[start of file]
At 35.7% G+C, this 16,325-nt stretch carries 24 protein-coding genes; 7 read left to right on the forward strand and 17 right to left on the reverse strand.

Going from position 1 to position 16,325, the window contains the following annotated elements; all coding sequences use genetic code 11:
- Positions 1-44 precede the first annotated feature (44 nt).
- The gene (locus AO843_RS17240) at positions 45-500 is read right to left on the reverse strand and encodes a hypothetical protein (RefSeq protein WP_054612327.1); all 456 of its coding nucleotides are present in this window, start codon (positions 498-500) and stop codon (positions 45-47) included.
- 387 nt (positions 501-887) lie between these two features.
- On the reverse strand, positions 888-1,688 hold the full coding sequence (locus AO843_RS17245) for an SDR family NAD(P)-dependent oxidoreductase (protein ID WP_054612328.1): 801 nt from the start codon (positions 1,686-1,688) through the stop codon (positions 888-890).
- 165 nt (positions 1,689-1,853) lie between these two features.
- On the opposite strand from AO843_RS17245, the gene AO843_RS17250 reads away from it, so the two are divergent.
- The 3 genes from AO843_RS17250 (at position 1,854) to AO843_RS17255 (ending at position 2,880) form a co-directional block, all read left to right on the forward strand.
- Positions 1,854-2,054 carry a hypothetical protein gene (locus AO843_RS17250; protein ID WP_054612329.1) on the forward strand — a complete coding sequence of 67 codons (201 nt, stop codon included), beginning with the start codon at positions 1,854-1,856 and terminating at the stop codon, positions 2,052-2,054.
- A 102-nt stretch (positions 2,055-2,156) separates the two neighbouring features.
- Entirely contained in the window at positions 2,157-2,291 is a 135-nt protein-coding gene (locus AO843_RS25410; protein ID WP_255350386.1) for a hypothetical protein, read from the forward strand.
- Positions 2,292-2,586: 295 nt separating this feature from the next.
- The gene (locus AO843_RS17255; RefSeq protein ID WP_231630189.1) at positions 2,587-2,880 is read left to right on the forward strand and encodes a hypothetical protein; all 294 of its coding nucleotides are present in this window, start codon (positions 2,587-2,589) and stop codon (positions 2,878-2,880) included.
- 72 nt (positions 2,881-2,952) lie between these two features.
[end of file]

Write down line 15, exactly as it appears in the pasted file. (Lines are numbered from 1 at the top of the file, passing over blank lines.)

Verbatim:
- 72 nt (positions 2,881-2,952) lie between these two features.